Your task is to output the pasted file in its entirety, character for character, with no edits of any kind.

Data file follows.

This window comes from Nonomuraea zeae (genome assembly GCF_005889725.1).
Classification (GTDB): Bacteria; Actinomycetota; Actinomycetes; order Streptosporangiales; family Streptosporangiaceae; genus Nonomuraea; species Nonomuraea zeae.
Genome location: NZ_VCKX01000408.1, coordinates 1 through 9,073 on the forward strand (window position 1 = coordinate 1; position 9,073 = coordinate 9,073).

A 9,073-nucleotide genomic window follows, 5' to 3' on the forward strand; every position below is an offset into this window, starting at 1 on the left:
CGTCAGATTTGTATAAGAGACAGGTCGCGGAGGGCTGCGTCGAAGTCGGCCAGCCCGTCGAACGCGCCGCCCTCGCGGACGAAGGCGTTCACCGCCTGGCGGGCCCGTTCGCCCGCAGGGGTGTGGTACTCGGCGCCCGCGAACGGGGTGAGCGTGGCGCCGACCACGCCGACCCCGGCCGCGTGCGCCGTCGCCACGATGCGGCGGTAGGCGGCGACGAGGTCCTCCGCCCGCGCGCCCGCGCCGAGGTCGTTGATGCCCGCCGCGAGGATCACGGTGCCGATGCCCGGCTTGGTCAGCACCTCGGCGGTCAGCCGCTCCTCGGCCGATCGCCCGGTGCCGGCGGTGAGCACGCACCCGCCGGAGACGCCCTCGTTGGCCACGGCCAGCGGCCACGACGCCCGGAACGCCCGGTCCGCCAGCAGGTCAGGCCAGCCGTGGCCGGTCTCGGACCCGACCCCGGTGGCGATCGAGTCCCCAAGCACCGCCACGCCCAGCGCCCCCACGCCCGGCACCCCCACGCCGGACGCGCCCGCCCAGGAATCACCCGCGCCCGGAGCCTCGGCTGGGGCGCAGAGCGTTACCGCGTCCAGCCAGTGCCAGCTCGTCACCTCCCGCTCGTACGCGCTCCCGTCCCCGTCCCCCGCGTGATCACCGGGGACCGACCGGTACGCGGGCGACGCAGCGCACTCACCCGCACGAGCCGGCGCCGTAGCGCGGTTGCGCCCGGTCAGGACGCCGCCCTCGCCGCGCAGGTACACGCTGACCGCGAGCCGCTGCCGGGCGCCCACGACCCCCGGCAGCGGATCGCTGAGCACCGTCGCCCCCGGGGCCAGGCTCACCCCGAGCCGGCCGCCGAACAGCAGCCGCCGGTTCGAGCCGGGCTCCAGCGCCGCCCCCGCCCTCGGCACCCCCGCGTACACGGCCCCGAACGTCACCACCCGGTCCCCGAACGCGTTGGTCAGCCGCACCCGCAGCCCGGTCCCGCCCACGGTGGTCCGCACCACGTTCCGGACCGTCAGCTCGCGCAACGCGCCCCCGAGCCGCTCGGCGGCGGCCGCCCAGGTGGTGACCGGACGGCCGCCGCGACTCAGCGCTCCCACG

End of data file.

This window comes from Nonomuraea zeae (genome assembly GCF_005889725.1).
Classification (GTDB): Bacteria; Actinomycetota; Actinomycetes; order Streptosporangiales; family Streptosporangiaceae; genus Nonomuraea; species Nonomuraea zeae.
Genome location: NZ_VCKX01000408.1, coordinates 1 through 9,073 on the forward strand (window position 1 = coordinate 1; position 9,073 = coordinate 9,073).

A 9,073-nucleotide genomic window follows, 5' to 3' on the forward strand; every position below is an offset into this window, starting at 1 on the left:
CGTCAGATTTGTATAAGAGACAGGTCGCGGAGGGCTGCGTCGAAGTCGGCCAGCCCGTCGAACGCGCCGCCCTCGCGGACGAAGGCGTTCACCGCCTGGCGGGCCCGTTCGCCCGCAGGGGTGTGGTACTCGGCGCCCGCGAACGGGGTGAGCGTGGCGCCGACCACGCCGACCCCGGCCGCGTGCGCCGTCGCCACGATGCGGCGGTAGGCGGCGACGAGGTCCTCCGCCCGCGCGCCCGCGCCGAGGTCGTTGATGCCCGCCGCGAGGATCACGGTGCCGATGCCCGGCTTGGTCAGCACCTCGGCGGTCAGCCGCTCCTCGGCCGATCGCCCGGTGCCGGCGGTGAGCACGCACCCGCCGGAGACGCCCTCGTTGGCCACGGCCAGCGGCCACGACGCCCGGAACGCCCGGTCCGCCAGCAGGTCAGGCCAGCCGTGGCCGGTCTCGGACCCGACCCCGGTGGCGATCGAGTCCCCAAGCACCGCCACGCCCAGCGCCCCCACGCCCGGCACCCCCACGCCGGACGCGCCCGCCCAGGAATCACCCGCGCCCGGAGCCTCGGCTGGGGCGCAGAGCGTTACCGCGTCCAGCCAGTGCCAGCTCGTCACCTCCCGCTCGTACGCGCTCCCGTCCCCGTCCCCCGCGTGATCACCGGGGACCGACCGGTACGCGGGCGACGCAGCGCACTCACCCGCACGAGCCGGCGCCGTAGCGCGGTTGCGCCCGGTCAGGACGCCGCCCTCGCCGCGCAGGTACACGCTGACCGCGAGCCGCTGCCGGGCGCCCACGACCCCCGGCAGCGGATCGCTGAGCACCGTCGCCCCCGGGGCCAGGCTCACCCCGAGCCGGCCGCCGAACAGCAGCCGCCGGTTCGAGCCGGGCTCCAGCGCCGCCCCCGCCCTCGGCACCCCCGCGTACACGGCCCCGAACGTCACCACCCGGTCCCCGAACGCGTTGGTCAGCCGCACCCGCAGCCCGGTCCCGCCCACGGTGGTCCGCACCACGTTCCGGACCGTCAGCTCGCGCAACGCGCCCCCGAGCCGCTCGGCGGCGGCCGCCCAGGTGGTGACCGGACGGCCGCCGCGACTCAGCGCTCCCACG